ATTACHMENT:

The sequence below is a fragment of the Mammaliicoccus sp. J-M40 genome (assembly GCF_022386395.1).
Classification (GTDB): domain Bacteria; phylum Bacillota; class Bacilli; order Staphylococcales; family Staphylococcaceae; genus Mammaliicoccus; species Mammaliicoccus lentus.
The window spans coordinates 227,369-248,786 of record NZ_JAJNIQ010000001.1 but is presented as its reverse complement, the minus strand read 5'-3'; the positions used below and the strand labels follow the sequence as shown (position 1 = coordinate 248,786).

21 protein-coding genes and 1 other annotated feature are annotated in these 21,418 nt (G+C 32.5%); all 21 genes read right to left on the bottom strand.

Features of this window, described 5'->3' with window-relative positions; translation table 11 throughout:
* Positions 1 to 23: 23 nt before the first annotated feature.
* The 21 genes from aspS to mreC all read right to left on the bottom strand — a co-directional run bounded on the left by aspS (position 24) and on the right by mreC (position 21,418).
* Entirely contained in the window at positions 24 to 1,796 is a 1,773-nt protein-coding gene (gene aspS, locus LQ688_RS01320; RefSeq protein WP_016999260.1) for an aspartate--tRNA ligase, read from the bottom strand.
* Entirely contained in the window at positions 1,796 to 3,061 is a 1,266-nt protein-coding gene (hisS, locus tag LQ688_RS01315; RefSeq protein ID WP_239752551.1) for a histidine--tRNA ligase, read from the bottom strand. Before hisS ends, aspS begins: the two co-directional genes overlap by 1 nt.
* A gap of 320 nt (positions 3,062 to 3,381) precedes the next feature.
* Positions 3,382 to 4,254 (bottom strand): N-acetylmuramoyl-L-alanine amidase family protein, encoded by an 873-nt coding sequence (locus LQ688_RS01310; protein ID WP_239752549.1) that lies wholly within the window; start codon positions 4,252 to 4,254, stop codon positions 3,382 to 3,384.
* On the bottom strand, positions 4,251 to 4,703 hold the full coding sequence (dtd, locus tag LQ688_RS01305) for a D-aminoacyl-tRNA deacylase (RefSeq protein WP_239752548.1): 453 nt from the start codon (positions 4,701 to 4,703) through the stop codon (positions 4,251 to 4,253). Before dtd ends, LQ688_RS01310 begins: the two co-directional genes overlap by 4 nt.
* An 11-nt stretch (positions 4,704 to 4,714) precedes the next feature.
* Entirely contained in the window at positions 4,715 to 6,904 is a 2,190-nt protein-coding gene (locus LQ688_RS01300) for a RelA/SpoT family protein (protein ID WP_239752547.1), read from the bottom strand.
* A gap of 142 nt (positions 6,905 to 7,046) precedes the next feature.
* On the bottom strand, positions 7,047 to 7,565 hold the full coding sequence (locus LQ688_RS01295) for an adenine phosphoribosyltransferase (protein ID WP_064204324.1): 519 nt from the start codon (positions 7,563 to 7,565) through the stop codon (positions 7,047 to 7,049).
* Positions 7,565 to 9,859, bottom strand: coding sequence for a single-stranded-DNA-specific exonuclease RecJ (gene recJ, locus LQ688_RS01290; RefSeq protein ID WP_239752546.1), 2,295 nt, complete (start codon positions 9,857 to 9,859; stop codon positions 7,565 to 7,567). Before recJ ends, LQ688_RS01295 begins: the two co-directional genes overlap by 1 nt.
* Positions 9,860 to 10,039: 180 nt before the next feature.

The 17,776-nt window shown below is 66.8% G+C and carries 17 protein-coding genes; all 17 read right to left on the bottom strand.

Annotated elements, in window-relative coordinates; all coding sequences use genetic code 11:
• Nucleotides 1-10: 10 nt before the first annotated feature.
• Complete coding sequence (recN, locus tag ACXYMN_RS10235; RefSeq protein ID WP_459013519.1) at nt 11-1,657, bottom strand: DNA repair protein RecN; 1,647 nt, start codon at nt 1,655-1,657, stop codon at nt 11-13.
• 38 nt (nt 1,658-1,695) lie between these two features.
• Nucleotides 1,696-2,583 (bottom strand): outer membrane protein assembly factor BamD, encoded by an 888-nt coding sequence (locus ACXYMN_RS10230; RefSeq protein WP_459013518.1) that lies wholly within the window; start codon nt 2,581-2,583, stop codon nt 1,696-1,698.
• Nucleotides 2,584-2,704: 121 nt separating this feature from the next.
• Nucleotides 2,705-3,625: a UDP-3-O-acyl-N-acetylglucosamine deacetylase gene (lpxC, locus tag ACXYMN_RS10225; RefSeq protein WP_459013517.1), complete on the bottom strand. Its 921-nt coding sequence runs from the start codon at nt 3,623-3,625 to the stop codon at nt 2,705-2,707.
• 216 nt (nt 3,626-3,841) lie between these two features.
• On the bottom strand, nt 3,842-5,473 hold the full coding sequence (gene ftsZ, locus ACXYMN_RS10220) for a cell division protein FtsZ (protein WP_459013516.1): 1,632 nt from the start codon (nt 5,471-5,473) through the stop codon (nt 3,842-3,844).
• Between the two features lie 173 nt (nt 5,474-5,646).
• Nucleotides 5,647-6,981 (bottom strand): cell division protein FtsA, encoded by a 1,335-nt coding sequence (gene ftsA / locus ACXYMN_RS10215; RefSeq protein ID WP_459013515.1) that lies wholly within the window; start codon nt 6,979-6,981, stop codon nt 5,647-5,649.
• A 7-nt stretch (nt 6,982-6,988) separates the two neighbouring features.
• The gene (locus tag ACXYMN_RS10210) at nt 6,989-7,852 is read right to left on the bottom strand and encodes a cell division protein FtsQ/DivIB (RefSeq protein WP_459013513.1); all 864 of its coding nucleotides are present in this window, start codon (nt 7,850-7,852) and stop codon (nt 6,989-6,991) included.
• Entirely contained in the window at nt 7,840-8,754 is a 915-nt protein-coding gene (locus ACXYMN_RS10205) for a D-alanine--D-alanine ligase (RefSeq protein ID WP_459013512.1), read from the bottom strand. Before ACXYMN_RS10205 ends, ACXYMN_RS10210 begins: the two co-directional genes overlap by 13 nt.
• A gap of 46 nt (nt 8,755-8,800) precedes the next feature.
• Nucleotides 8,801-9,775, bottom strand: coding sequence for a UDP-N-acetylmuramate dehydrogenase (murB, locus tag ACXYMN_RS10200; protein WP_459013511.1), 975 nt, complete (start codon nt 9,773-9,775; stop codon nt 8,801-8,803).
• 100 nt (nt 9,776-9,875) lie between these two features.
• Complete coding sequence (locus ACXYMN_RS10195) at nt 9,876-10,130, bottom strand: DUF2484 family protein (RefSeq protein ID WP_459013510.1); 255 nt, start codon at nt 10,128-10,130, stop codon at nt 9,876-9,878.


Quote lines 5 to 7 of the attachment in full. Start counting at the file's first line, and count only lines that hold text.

Features of this window, described 5'->3' with window-relative positions; translation table 11 throughout:
* Positions 1 to 23: 23 nt before the first annotated feature.
* The 21 genes from aspS to mreC all read right to left on the bottom strand — a co-directional run bounded on the left by aspS (position 24) and on the right by mreC (position 21,418).